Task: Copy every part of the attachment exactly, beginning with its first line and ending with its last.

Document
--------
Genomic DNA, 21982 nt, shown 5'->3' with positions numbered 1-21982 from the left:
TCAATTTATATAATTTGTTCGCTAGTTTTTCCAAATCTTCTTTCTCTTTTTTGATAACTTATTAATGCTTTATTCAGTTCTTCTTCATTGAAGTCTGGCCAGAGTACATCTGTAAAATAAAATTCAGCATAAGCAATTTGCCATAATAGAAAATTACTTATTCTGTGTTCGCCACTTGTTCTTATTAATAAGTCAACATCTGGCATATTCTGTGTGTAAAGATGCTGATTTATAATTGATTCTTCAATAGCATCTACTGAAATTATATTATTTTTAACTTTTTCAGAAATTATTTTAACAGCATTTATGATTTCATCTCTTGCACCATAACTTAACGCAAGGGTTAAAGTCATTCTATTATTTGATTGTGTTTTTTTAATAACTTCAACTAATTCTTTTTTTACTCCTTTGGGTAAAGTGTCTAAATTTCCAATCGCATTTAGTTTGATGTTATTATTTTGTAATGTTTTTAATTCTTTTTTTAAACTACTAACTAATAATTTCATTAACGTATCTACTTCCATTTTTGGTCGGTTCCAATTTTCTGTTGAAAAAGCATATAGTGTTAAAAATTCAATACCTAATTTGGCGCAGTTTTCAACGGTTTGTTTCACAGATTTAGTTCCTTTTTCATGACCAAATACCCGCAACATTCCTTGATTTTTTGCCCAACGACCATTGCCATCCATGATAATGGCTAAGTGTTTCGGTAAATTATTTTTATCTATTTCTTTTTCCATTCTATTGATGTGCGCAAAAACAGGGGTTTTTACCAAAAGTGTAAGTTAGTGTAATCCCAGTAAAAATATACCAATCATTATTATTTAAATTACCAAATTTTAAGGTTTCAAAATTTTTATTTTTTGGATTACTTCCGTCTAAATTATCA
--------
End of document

Genomic DNA, 21982 nt, shown 5'->3' with positions numbered 1-21982 from the left:
TCAATTTATATAATTTGTTCGCTAGTTTTTCCAAATCTTCTTTCTCTTTTTTGATAACTTATTAATGCTTTATTCAGTTCTTCTTCATTGAAGTCTGGCCAGAGTACATCTGTAAAATAAAATTCAGCATAAGCAATTTGCCATAATAGAAAATTACTTATTCTGTGTTCGCCACTTGTTCTTATTAATAAGTCAACATCTGGCATATTCTGTGTGTAAAGATGCTGATTTATAATTGATTCTTCAATAGCATCTACTGAAATTATATTATTTTTAACTTTTTCAGAAATTATTTTAACAGCATTTATGATTTCATCTCTTGCACCATAACTTAACGCAAGGGTTAAAGTCATTCTATTATTTGATTGTGTTTTTTTAATAACTTCAACTAATTCTTTTTTTACTCCTTTGGGTAAAGTGTCTAAATTTCCAATCGCATTTAGTTTGATGTTATTATTTTGTAATGTTTTTAATTCTTTTTTTAAACTACTAACTAATAATTTCATTAACGTATCTACTTCCATTTTTGGTCGGTTCCAATTTTCTGTTGAAAAAGCATATAGTGTTAAAAATTCAATACCTAATTTGGCGCAGTTTTCAACGGTTTGTTTCACAGATTTAGTTCCTTTTTCATGACCAAATACCCGCAACATTCCTTGATTTTTTGCCCAACGACCATTGCCATCCATGATAATGGCTAAGTGTTTCGGTAAATTATTTTTATCTATTTCTTTTTCCATTCTATTGATGTGCGCAAAAACAGGGGTTTTTACCAAAAGTGTAAGTTAGTGTAATCCCAGTAAAAATATACCAATCATTATTATTTAAATTACCAAATTTTAAGGTTTCAAAATTTTTATTTTTTGGATTACTTCCGTCTAAATTATCA